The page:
Behind the Content of Not Boring

Not Boring is your best alternative to Business School. We spoke with the voice behind the content, Packy McCormick to learn more about his motivations, process, and goals of creating Not Boring. Not Boring is a newsletter about what’s going on in business and technology via pop culture. The perfect balance between fun and educational to get you up to speed on business concepts and trends. 

We delved into his early career, the parallels between running track and running a newsletter, his unorganized organized process, and his favorite newsletters that everyone should subscribe to.

Who’s Packy?

Packy McCormick is what I like to call, a career nomad. Seeking new activities, people to meet, and new industries to explore. 

Packy’s first appearance in the finance industry was back in 2009 at Bank of America, after a couple of years, he worked for Breather— an international office real estate company that specializes in short and medium-term rentals. Packy didn’t go to business school, but has always had an inquisitive mind and  understood the concept of due diligence - he started with the title of General Manager of NYC making his way to VP of Experience. After making his mark at Breather, he decided to leave in 2019 and move on to his next adventure, The Not Boring Club.


The Not Boring Club is like the extra-curricular layer for grownup life. The idea was the perfect hybrid between online and offline social communities. The platform allowed for people to connect online with similar passions with the goal of contributing to an in-person social club. There was a level of nostalgia at the Not Boring Club, a place where people could gather and participate in all sorts of activities such as debate, chess--really anything along with the option to start your own club right there on the platform. “It was an incredible feeling creating something that I really wanted to do and just did it. I wanted to start a community.”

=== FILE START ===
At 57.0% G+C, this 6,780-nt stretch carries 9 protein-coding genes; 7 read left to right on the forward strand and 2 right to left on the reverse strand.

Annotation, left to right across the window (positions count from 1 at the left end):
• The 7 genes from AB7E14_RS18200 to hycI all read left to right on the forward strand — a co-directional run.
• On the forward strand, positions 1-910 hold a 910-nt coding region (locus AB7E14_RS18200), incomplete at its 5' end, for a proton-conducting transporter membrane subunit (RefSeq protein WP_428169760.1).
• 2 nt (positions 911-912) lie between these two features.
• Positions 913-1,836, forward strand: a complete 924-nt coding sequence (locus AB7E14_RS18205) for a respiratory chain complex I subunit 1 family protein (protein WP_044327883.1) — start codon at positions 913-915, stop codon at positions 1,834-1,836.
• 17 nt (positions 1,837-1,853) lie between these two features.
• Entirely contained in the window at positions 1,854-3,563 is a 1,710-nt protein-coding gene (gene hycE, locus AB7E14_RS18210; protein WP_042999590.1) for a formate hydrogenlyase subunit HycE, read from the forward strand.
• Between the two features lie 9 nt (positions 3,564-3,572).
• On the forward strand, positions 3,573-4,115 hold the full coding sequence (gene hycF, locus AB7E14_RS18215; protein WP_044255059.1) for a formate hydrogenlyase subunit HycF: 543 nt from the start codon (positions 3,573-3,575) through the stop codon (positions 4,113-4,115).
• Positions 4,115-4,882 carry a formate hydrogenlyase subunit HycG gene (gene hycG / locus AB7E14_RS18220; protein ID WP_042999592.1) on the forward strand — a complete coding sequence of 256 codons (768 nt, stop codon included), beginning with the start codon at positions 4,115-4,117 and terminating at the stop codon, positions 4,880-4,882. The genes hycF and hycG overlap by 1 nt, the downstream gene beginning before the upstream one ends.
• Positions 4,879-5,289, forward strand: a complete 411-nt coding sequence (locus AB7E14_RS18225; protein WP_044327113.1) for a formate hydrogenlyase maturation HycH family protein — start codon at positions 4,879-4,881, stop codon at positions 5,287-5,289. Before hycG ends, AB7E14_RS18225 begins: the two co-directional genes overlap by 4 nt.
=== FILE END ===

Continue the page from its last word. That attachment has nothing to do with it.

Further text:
As a supplemental to the Not Boring Club, he also wrote a newsletter talking through what’s going on in the mind of Packy McCormick. It was all going great until COVID-19 blew in and destroyed the concept of, well, anything in-person. So, what now?


“Content is the beacon to start a community.” — Packy

So that’s what he did, he ran with content. In High School, his sport was running track. If you bring it, you win and if you don’t, you fall behind. It’s all about how much effort you want to put in --you're the sole-being that reaps that effort. So he decided to run and run fast.

The Not Boring Newsletter You Know Today

Motivations for Curating

I always loved writing. I had a Medium account with about ten different drafts that I was too scared to send out — I knew I wanted to be writing, share my thoughts, stretch my brain, and deep-dive into a topic I was interested in. Plus, my memory sucks, I would read a lot of things and wouldn’t retain anything -- so for me, the newsletter was the perfect selfish and selfless combination. I got started by taking David Perrell's Write of Passage course, I liked the regimented process and stuck with it and evolved with it.

Why did you choose this specific topic to cover? 

It’s been all over the place with plenty of trial and error. The newsletters that are the most successful stick to a niche topic. It's hit a few different audiences, but the people I love speaking to those in the tech space but want to understand the logistics of business. I didn't get my MBA, but I would love for readers to gain enough framework to grow their business.


Do you have a goal for your newsletter? 

My overall goal for my newsletter really changes all the time, at first it was to meet interesting people, then growing my audience, and the end goal is to generate enough revenue and have Not Boring pay the rent. 

What’s your process like when creating an issue? 

Research and Collection